Patients presenting with tears of the triangular fibrocartilage complex (TFCC) can have ulnar positive variance, for which the clinical relevance to concomitant ulnar impaction syndrome (UIS) may be unclear. We hypothesized that maximum standardized uptake value (SUVmax), a semiquantitative single-photon-emission computed tomography/computed tomography (SPECT/CT) value, would distinguish between the traumatic TFCC tear and degenerative TFCC tear associated with the UIS. This study aimed to compare SUVmax between patients with TFCC tear only and patients with TFCC tear and UIS.
A total of 26 patients presenting with TFCC tears on magnetic resonance imaging (MRI) underwent semiquantitative SPECT/CT examinations. The diagnosis of concomitant UIS was made based on positive ulnar impaction tests and MRI findings. We compared the SUVmax between patients with and without concomitant UIS. We also calculated the cutoff value for the diagnosis of UIS using receiver operating characteristic curve analysis.
Of 26 patients, 14 had concomitant UIS, and 12 had TFCC tears only. The SUVmax was significantly higher in patients with concomitant UIS than in those without UIS (p = 0.048). With a SUVmax cutoff value of 4.09 for UIS, sensitivity of 67% and specificity of 82% were obtained.
Citation: Lee Y, Oh D, Han JH, Gong HS, Lee WW (2020) Semiquantitative single-photon-emission computed tomography /computed tomography study to evaluate concomitant ulnar impaction syndrome in patients presenting with triangular fibrocartilage complex tears. PLoS ONE 15(12): e0244256. https://doi.org/10.1371/journal.pone.0244256
Editor: Matteo Bauckneht, IRCCS Polyclinic San Marino Hospital, ITALY
Received: September 5, 2020; Accepted: December 6, 2020; Published: December 23, 2020
Copyright: © 2020 Lee et al. This is an open access article distributed under the terms of the Creative Commons Attribution License, which permits unrestricted use, distribution, and reproduction in any medium, provided the original author and source are credited.
Data Availability: All relevant data are within the manuscript and its Supporting information files.
Funding: This study was supported in part by the Basic Science Research Program through the National Research Foundation of Korea funded by the Ministry of Education (2018R1D1A1A09081961) and by the Korean Society of Nuclear Medicine Clinical Trial Network (KSNM CTN) working group funded by the Korean Society of Nuclear Medicine (KSNM-CTN-2017-01-01).
Competing interests: The authors declare that they have no conflict of interest.
Ulnar-sided wrist pain is a chief complaint often encountered by musculoskeletal physicians. However, if the history and symptoms are nonspecific, it is difficult to determine the cause of ulnar-sided wrist pain. Triangular fibrocartilage complex (TFCC) tear is one of the frequent causes of ulnar-sided wrist pain. TFCC tears can occur with trauma or degeneration, and degenerative tear was frequently accompanied by ulnar impaction syndrome (UIS) . UIS usually develops in patients with positive ulnar variance, but positive ulnar variance does not necessarily indicate UIS . A traumatic TFCC tear can occur in positive ulnar variance without definite ulnar impaction. If patients presenting with TFCC tears show ulnar positive variance, concomitant UIS diagnosis can be difficult, especially when the type of TFCC tear is unclear and ulnocarpal bone lesions are not shown on magnetic resonance imaging (MRI).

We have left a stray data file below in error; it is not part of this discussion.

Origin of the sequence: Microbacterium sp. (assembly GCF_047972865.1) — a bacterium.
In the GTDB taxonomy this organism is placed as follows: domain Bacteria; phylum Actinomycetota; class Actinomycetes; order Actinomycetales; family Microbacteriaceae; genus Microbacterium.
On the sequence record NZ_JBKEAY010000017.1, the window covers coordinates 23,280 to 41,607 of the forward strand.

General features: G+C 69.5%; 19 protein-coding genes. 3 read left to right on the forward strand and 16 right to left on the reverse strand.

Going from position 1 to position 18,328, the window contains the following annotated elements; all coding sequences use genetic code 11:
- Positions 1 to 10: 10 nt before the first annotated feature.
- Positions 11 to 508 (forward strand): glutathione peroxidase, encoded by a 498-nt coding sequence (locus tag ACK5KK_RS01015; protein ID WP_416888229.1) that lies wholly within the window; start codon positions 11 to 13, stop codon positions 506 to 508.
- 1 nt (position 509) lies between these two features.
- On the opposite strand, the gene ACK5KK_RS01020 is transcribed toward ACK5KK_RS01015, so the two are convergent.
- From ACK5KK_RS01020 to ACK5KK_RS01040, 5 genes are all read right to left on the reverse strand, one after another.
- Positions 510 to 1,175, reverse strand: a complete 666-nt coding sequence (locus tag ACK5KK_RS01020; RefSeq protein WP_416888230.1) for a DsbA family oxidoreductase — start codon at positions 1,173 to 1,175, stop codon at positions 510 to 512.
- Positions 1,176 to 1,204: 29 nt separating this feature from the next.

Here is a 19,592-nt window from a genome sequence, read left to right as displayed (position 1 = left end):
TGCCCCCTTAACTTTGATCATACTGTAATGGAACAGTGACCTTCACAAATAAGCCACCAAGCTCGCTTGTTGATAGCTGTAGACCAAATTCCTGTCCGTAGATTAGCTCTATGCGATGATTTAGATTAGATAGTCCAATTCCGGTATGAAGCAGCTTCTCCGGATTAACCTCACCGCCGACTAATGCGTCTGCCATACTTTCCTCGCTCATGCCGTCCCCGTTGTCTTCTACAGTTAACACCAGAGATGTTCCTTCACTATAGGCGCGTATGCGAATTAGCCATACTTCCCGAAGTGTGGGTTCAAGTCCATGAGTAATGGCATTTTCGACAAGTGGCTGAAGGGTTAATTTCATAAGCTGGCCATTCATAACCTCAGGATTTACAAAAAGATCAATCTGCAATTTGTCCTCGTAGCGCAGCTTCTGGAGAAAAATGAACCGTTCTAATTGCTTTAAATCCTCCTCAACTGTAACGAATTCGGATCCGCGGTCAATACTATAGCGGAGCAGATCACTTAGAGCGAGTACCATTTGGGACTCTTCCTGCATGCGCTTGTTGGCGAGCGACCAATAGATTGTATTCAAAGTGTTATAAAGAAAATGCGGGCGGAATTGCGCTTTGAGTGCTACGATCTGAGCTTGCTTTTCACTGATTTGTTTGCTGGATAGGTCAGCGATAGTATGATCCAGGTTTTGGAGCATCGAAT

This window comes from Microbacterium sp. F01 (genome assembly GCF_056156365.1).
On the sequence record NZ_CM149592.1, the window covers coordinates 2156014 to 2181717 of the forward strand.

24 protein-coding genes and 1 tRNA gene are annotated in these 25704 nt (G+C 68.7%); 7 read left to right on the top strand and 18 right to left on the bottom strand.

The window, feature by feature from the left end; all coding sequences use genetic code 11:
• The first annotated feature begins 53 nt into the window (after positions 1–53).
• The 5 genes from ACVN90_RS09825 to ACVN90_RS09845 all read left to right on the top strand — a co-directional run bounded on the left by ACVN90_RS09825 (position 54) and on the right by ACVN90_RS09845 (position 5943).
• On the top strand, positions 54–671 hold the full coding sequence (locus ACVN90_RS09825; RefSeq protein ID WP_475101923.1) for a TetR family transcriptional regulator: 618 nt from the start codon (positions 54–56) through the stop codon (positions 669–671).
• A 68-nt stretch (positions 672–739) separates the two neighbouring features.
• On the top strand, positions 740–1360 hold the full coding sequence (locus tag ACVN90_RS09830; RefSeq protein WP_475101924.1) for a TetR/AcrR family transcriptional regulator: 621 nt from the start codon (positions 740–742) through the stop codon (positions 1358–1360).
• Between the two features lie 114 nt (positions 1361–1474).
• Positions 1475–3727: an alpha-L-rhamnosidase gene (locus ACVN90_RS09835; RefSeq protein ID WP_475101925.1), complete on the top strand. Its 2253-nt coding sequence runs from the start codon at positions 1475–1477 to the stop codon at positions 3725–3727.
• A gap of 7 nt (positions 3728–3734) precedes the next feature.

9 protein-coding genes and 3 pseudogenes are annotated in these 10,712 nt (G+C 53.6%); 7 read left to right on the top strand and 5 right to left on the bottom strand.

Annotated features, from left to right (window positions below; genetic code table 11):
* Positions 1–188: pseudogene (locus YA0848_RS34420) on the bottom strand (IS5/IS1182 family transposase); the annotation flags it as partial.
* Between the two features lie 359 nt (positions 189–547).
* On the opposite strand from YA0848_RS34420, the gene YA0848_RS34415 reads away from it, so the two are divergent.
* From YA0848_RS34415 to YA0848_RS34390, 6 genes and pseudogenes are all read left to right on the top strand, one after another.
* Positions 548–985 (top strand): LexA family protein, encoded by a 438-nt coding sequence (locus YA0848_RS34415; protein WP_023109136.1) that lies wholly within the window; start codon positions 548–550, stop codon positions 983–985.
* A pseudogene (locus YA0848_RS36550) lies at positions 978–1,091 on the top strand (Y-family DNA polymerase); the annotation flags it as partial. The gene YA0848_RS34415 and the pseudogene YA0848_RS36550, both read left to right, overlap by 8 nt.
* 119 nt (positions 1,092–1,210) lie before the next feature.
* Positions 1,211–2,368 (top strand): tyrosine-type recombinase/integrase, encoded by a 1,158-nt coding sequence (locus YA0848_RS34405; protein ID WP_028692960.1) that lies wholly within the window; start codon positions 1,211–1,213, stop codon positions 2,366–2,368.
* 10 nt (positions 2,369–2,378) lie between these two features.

Diagnostic arthroscopy is the gold standard for the diagnosis of ulnar-sided wrist pain . It can directly show the cause of ulnar-sided wrist pain unexplained by MRI but is more invasive and expensive than other imaging tests. Although a hand surgeon can perform surgical treatment right after a definite diagnosis through arthroscopy, patients often refuse to proceed with the operation before being explained with more confidence regarding their diagnosis. For this reason, hand surgeons often require additional tests before diagnostic arthroscopy.
Nuclear medicine can provide additional clues in this situation. Several studies reported that SPECT/CT has diagnostic value for nonspecific wrist pain [3,4]. SPECT/CT can present a clue for bone lesions, which other tests cannot, but it also has several limitations. SPECT/CT images show the qualitative result that requires further interpretation . Traditional SPECT/CT only provides information on the presence or absence of lesions. Even if hot uptake lesions are found, verification of its clinical significance is necessary because the hot uptake may be asymptomatic, representing degenerative changes . The hand surgeon should interpret the SPECT/CT images based on clinical findings. Therefore, even for the same SPECT/CT image, interpretation may differ depending on the physician.
To overcome these limitations, the standardized uptake value (SUV), a semiquantitative parameter, used in positron emission tomography (PET), has been actively studied in SPECT/CT recently . Semiquantitative SPECT/CT provides objective values for a specific disease that qualitative SPECT/CT could not. The SUV represents the image in a semiquantitative format and can aid in excluding bias by interpreters. There are several methods for calculating the SUV, but the maximum SUV (SUVmax) method is the most useful in SPECT/CT for the musculoskeletal system [7,8]. SUVmax is calculated using the strongest uptake value in a volume of interest (VOI).